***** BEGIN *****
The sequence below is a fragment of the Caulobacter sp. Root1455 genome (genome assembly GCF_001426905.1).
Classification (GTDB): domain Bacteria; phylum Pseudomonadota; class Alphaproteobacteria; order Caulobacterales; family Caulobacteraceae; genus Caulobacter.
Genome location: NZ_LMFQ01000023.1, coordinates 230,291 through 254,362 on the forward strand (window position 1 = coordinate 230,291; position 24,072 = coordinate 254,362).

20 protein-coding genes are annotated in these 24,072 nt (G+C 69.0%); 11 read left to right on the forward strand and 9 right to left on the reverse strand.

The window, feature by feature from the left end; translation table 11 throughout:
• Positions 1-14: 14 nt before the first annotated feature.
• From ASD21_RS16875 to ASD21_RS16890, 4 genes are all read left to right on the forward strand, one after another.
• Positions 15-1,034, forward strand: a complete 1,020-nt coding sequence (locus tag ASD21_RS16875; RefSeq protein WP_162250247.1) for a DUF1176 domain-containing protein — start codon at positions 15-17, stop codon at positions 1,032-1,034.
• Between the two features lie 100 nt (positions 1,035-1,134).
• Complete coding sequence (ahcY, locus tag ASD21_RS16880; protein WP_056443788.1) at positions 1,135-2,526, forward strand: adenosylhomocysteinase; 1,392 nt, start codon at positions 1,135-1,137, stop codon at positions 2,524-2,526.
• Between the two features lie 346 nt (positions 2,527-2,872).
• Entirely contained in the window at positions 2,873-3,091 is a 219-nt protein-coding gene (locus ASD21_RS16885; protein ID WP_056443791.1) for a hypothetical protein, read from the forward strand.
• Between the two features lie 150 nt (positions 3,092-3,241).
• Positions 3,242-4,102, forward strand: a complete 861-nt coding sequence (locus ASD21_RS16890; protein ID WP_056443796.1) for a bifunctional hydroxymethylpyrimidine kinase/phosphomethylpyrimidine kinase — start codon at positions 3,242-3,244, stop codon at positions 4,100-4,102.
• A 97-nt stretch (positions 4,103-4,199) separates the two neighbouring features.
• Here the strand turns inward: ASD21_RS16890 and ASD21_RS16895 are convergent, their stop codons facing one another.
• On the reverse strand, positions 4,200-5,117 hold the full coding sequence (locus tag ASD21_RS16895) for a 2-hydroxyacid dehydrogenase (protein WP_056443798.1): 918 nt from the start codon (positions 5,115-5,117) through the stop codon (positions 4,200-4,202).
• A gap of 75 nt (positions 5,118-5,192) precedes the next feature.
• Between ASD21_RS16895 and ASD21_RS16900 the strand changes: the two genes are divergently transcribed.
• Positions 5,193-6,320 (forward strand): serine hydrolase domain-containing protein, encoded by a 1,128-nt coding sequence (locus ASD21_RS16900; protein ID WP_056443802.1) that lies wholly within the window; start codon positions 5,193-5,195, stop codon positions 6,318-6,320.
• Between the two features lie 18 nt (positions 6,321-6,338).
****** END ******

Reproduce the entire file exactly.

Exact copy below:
The sequence below is a fragment of the Caulobacter sp. Root1455 genome (genome assembly GCF_001426905.1).
Classification (GTDB): domain Bacteria; phylum Pseudomonadota; class Alphaproteobacteria; order Caulobacterales; family Caulobacteraceae; genus Caulobacter.
Genome location: NZ_LMFQ01000023.1, coordinates 230,291 through 254,362 on the forward strand (window position 1 = coordinate 230,291; position 24,072 = coordinate 254,362).

20 protein-coding genes are annotated in these 24,072 nt (G+C 69.0%); 11 read left to right on the forward strand and 9 right to left on the reverse strand.

The window, feature by feature from the left end; translation table 11 throughout:
• Positions 1-14: 14 nt before the first annotated feature.
• From ASD21_RS16875 to ASD21_RS16890, 4 genes are all read left to right on the forward strand, one after another.
• Positions 15-1,034, forward strand: a complete 1,020-nt coding sequence (locus tag ASD21_RS16875; RefSeq protein WP_162250247.1) for a DUF1176 domain-containing protein — start codon at positions 15-17, stop codon at positions 1,032-1,034.
• Between the two features lie 100 nt (positions 1,035-1,134).
• Complete coding sequence (ahcY, locus tag ASD21_RS16880; protein WP_056443788.1) at positions 1,135-2,526, forward strand: adenosylhomocysteinase; 1,392 nt, start codon at positions 1,135-1,137, stop codon at positions 2,524-2,526.
• Between the two features lie 346 nt (positions 2,527-2,872).
• Entirely contained in the window at positions 2,873-3,091 is a 219-nt protein-coding gene (locus ASD21_RS16885; protein ID WP_056443791.1) for a hypothetical protein, read from the forward strand.
• Between the two features lie 150 nt (positions 3,092-3,241).
• Positions 3,242-4,102, forward strand: a complete 861-nt coding sequence (locus ASD21_RS16890; protein ID WP_056443796.1) for a bifunctional hydroxymethylpyrimidine kinase/phosphomethylpyrimidine kinase — start codon at positions 3,242-3,244, stop codon at positions 4,100-4,102.
• A 97-nt stretch (positions 4,103-4,199) separates the two neighbouring features.
• Here the strand turns inward: ASD21_RS16890 and ASD21_RS16895 are convergent, their stop codons facing one another.
• On the reverse strand, positions 4,200-5,117 hold the full coding sequence (locus tag ASD21_RS16895) for a 2-hydroxyacid dehydrogenase (protein WP_056443798.1): 918 nt from the start codon (positions 5,115-5,117) through the stop codon (positions 4,200-4,202).
• A gap of 75 nt (positions 5,118-5,192) precedes the next feature.
• Between ASD21_RS16895 and ASD21_RS16900 the strand changes: the two genes are divergently transcribed.
• Positions 5,193-6,320 (forward strand): serine hydrolase domain-containing protein, encoded by a 1,128-nt coding sequence (locus ASD21_RS16900; protein ID WP_056443802.1) that lies wholly within the window; start codon positions 5,193-5,195, stop codon positions 6,318-6,320.
• Between the two features lie 18 nt (positions 6,321-6,338).